January 2, 2016

Excellent Tips on Patient and Employee Communication

Why would the Center for Healthcare Communication want to confuse the issue on improving patient and employee engagement. When it comes to communication, even the most sincere organizations cannot communicate and try to cloud the issue. What I do not understand is why communication is so utterly impossible and why they need to confuse the issue by using other terms to hide behind.

If they would use the tips they have promoted for engagement and apply them to honest communications, they could improve their organization dramatically.
This is obviously written for doctors and the way they should treat patients. The second part is also for doctors and how they should treat their employees.

#1. “Patients expect doctors to be nice. When they enter a healthcare facility, they expect people to be pleasant and friendly. Does this create good experiences? Yes. Does this create great experiences? Not necessarily. To create great experiences, you must exceed expectations. Here are some ways to exceed expectations.
  • Use empathy. Everyone always talks about empathy, but not many people consistently use this powerful tool. Stop the talking, start the doing!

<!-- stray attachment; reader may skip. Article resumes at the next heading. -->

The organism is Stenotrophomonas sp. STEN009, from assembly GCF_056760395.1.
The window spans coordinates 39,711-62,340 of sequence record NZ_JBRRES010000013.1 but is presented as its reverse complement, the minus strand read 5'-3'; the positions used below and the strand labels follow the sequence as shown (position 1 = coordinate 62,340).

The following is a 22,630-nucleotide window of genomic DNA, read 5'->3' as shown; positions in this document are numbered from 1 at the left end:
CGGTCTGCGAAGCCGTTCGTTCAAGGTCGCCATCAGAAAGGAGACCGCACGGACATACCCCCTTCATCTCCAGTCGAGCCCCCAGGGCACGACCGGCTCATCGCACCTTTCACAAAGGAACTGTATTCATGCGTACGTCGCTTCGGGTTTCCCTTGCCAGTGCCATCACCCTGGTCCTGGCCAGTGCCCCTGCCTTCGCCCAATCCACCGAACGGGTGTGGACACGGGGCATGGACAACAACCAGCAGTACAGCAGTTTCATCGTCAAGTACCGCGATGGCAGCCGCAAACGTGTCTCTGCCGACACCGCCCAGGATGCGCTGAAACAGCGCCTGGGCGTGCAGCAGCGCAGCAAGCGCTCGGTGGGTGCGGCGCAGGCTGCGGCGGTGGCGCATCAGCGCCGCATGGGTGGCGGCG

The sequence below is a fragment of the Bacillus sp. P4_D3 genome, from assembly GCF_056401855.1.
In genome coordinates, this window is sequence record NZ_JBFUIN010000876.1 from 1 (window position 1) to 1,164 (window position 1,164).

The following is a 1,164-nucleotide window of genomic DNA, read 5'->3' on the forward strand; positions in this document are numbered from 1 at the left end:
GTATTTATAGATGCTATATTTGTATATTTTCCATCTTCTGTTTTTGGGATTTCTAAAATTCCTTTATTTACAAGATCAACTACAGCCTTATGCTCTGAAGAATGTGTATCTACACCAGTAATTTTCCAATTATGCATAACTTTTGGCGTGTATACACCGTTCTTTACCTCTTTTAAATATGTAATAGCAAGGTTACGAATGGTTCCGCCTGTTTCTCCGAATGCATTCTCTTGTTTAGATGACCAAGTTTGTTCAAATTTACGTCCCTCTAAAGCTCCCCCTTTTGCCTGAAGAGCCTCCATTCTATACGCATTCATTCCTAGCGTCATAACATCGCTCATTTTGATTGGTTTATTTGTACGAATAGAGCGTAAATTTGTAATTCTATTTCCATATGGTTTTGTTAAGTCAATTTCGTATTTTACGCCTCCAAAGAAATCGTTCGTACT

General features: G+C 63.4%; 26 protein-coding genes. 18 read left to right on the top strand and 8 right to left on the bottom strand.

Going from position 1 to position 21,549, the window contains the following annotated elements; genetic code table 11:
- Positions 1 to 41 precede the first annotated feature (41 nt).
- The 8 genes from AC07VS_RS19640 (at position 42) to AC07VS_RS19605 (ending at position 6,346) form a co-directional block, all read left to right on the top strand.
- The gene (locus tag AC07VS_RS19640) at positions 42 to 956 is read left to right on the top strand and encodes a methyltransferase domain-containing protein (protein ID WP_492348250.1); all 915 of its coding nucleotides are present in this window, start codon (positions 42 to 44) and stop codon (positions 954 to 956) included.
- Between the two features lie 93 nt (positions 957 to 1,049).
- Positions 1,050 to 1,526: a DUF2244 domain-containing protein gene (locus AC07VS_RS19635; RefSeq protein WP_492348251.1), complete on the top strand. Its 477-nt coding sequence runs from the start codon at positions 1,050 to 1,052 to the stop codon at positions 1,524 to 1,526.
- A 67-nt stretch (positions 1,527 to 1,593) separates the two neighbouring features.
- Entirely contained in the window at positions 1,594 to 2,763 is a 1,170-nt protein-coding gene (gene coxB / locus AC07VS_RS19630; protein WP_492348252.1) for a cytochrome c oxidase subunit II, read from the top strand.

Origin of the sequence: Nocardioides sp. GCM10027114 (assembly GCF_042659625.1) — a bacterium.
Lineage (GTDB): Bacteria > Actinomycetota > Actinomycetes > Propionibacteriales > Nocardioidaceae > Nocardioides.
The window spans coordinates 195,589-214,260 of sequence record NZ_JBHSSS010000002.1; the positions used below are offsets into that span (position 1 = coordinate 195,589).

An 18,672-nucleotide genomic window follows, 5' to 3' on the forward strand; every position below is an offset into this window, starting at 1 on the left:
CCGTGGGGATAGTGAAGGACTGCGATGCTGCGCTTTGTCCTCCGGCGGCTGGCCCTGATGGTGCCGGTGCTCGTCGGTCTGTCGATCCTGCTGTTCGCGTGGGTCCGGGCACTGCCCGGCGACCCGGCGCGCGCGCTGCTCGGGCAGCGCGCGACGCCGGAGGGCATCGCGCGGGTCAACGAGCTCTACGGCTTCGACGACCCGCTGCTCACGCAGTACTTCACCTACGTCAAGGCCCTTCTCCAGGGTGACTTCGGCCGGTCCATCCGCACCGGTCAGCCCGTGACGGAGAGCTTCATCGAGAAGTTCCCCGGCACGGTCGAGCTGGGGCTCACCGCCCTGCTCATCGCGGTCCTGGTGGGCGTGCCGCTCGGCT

• Use the patient's preferred name. How do you know the desired name? Ask!
  • Do something special. For example, if a patient feels anxious, together take a few deep breaths with him or her. Patients do not expect this behavior from a professional, so you have created an exceptional experience.
  • Ask the patient his or her goals. Many healthcare professionals are busy telling the patient their suggested medical plan without asking the patient what they actually want.”
#2. “At a recent healthcare meeting, I spoke to an attendee and asked her a question about the hospital where she is employed. She said, "I'm not sure about that topic, I am just one of their nurses." JUST one of their nurses? It is obvious how she feels about her role in the hospital. To avoid the "just" comments, make employees feel a part of the organization rather than apart from the organization. Top tips to help:
  • Involve staff in the early stages of any new initiative as opposed to telling them about it after you have made all the decisions.
  • Constantly survey employees. Get their feedback on everything.
  • Focus on encouraging, not discouraging. If an employee has a suggestion that you don't feel will work, do not brush him or her off. Say to the person, for example, "Thank you for the suggestion. We tried that last year and unfortunately, it was not successful. However, I would like to hear your spin on it."
Yes, positive communications are important and will often put patients at ease and make office staff more attentive. Communications make an office more positive and this will reflect in the staff communications with patients. It is my hope that the term engagement will be relegated to talking about what happens to young couples in contemplation of marriage.

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